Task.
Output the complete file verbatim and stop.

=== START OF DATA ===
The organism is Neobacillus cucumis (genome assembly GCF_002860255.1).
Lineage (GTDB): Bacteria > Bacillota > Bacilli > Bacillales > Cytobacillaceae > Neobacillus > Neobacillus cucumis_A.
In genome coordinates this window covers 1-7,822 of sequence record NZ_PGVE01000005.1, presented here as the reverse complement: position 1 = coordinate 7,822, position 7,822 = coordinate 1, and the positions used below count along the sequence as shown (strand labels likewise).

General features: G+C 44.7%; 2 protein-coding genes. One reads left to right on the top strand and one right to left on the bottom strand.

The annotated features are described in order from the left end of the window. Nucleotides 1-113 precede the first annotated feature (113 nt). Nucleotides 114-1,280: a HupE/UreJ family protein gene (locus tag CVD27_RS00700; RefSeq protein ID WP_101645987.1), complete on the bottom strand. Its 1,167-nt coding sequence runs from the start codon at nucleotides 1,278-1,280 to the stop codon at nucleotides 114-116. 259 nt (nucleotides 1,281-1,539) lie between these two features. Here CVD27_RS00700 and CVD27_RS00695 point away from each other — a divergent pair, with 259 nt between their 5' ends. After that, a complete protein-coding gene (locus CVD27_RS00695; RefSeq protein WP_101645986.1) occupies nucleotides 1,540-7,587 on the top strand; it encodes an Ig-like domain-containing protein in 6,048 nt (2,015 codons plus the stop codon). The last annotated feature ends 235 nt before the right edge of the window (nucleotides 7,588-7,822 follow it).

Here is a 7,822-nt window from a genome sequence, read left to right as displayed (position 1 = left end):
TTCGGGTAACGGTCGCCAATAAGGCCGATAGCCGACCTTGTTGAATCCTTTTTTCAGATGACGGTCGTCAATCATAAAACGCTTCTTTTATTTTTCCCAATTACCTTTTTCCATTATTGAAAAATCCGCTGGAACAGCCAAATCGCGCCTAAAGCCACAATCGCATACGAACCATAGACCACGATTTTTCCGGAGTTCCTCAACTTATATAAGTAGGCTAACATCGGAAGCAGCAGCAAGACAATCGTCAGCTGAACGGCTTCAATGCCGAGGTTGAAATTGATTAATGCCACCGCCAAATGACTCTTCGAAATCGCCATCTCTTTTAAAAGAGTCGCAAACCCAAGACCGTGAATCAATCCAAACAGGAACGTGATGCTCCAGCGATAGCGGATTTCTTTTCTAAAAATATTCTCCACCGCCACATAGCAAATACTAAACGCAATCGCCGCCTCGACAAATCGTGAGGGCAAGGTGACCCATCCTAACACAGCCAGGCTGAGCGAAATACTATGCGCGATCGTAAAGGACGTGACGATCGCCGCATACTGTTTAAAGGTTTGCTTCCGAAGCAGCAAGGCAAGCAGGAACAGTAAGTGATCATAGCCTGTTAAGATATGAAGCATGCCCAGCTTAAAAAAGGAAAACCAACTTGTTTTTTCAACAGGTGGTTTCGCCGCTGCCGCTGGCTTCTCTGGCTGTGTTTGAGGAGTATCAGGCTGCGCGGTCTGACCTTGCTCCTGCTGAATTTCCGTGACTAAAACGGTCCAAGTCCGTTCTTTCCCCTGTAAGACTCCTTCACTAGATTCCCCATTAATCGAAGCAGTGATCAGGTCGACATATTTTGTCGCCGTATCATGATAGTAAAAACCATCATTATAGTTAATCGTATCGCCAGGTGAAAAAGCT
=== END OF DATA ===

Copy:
The organism is Neobacillus cucumis (genome assembly GCF_002860255.1).
Lineage (GTDB): Bacteria > Bacillota > Bacilli > Bacillales > Cytobacillaceae > Neobacillus > Neobacillus cucumis_A.
In genome coordinates this window covers 1-7,822 of sequence record NZ_PGVE01000005.1, presented here as the reverse complement: position 1 = coordinate 7,822, position 7,822 = coordinate 1, and the positions used below count along the sequence as shown (strand labels likewise).

General features: G+C 44.7%; 2 protein-coding genes. One reads left to right on the top strand and one right to left on the bottom strand.

The annotated features are described in order from the left end of the window. Nucleotides 1-113 precede the first annotated feature (113 nt). Nucleotides 114-1,280: a HupE/UreJ family protein gene (locus tag CVD27_RS00700; RefSeq protein ID WP_101645987.1), complete on the bottom strand. Its 1,167-nt coding sequence runs from the start codon at nucleotides 1,278-1,280 to the stop codon at nucleotides 114-116. 259 nt (nucleotides 1,281-1,539) lie between these two features. Here CVD27_RS00700 and CVD27_RS00695 point away from each other — a divergent pair, with 259 nt between their 5' ends. After that, a complete protein-coding gene (locus CVD27_RS00695; RefSeq protein WP_101645986.1) occupies nucleotides 1,540-7,587 on the top strand; it encodes an Ig-like domain-containing protein in 6,048 nt (2,015 codons plus the stop codon). The last annotated feature ends 235 nt before the right edge of the window (nucleotides 7,588-7,822 follow it).

Here is a 7,822-nt window from a genome sequence, read left to right as displayed (position 1 = left end):
TTCGGGTAACGGTCGCCAATAAGGCCGATAGCCGACCTTGTTGAATCCTTTTTTCAGATGACGGTCGTCAATCATAAAACGCTTCTTTTATTTTTCCCAATTACCTTTTTCCATTATTGAAAAATCCGCTGGAACAGCCAAATCGCGCCTAAAGCCACAATCGCATACGAACCATAGACCACGATTTTTCCGGAGTTCCTCAACTTATATAAGTAGGCTAACATCGGAAGCAGCAGCAAGACAATCGTCAGCTGAACGGCTTCAATGCCGAGGTTGAAATTGATTAATGCCACCGCCAAATGACTCTTCGAAATCGCCATCTCTTTTAAAAGAGTCGCAAACCCAAGACCGTGAATCAATCCAAACAGGAACGTGATGCTCCAGCGATAGCGGATTTCTTTTCTAAAAATATTCTCCACCGCCACATAGCAAATACTAAACGCAATCGCCGCCTCGACAAATCGTGAGGGCAAGGTGACCCATCCTAACACAGCCAGGCTGAGCGAAATACTATGCGCGATCGTAAAGGACGTGACGATCGCCGCATACTGTTTAAAGGTTTGCTTCCGAAGCAGCAAGGCAAGCAGGAACAGTAAGTGATCATAGCCTGTTAAGATATGAAGCATGCCCAGCTTAAAAAAGGAAAACCAACTTGTTTTTTCAACAGGTGGTTTCGCCGCTGCCGCTGGCTTCTCTGGCTGTGTTTGAGGAGTATCAGGCTGCGCGGTCTGACCTTGCTCCTGCTGAATTTCCGTGACTAAAACGGTCCAAGTCCGTTCTTTCCCCTGTAAGACTCCTTCACTAGATTCCCCATTAATCGAAGCAGTGATCAGGTCGACATATTTTGTCGCCGTATCATGATAGTAAAAACCATCATTATAGTTAATCGTATCGCCAGGTGAAAAAGCT